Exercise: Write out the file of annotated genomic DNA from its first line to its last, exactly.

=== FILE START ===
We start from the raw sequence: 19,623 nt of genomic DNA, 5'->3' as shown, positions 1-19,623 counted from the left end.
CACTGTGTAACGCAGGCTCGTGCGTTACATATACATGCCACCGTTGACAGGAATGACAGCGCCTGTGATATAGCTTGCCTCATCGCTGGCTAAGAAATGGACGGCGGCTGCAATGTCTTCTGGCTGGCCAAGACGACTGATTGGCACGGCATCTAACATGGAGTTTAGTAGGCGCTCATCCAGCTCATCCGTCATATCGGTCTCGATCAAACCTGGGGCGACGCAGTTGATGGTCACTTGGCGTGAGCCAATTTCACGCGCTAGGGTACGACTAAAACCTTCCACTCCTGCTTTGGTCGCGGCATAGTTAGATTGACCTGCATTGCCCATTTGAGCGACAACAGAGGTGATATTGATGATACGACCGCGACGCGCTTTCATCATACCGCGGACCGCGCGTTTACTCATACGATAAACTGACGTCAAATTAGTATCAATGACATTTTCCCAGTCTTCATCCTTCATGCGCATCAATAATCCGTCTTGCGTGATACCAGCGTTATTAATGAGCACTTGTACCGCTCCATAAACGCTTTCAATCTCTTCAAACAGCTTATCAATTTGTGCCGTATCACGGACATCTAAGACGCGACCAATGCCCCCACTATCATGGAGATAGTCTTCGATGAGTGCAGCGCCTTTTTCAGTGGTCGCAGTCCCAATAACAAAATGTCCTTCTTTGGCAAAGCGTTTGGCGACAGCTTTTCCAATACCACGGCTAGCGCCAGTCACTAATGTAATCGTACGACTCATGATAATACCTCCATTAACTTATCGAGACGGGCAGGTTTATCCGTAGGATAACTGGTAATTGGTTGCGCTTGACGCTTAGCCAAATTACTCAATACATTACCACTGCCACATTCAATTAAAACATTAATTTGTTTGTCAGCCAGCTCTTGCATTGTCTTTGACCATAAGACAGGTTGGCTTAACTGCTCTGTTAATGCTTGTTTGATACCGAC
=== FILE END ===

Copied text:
We start from the raw sequence: 19,623 nt of genomic DNA, 5'->3' as shown, positions 1-19,623 counted from the left end.
CACTGTGTAACGCAGGCTCGTGCGTTACATATACATGCCACCGTTGACAGGAATGACAGCGCCTGTGATATAGCTTGCCTCATCGCTGGCTAAGAAATGGACGGCGGCTGCAATGTCTTCTGGCTGGCCAAGACGACTGATTGGCACGGCATCTAACATGGAGTTTAGTAGGCGCTCATCCAGCTCATCCGTCATATCGGTCTCGATCAAACCTGGGGCGACGCAGTTGATGGTCACTTGGCGTGAGCCAATTTCACGCGCTAGGGTACGACTAAAACCTTCCACTCCTGCTTTGGTCGCGGCATAGTTAGATTGACCTGCATTGCCCATTTGAGCGACAACAGAGGTGATATTGATGATACGACCGCGACGCGCTTTCATCATACCGCGGACCGCGCGTTTACTCATACGATAAACTGACGTCAAATTAGTATCAATGACATTTTCCCAGTCTTCATCCTTCATGCGCATCAATAATCCGTCTTGCGTGATACCAGCGTTATTAATGAGCACTTGTACCGCTCCATAAACGCTTTCAATCTCTTCAAACAGCTTATCAATTTGTGCCGTATCACGGACATCTAAGACGCGACCAATGCCCCCACTATCATGGAGATAGTCTTCGATGAGTGCAGCGCCTTTTTCAGTGGTCGCAGTCCCAATAACAAAATGTCCTTCTTTGGCAAAGCGTTTGGCGACAGCTTTTCCAATACCACGGCTAGCGCCAGTCACTAATGTAATCGTACGACTCATGATAATACCTCCATTAACTTATCGAGACGGGCAGGTTTATCCGTAGGATAACTGGTAATTGGTTGCGCTTGACGCTTAGCCAAATTACTCAATACATTACCACTGCCACATTCAATTAAAACATTAATTTGTTTGTCAGCCAGCTCTTGCATTGTCTTTGACCATAAGACAGGTTGGCTTAACTGCTCTGTTAATGCTTGTTTGATACCGAC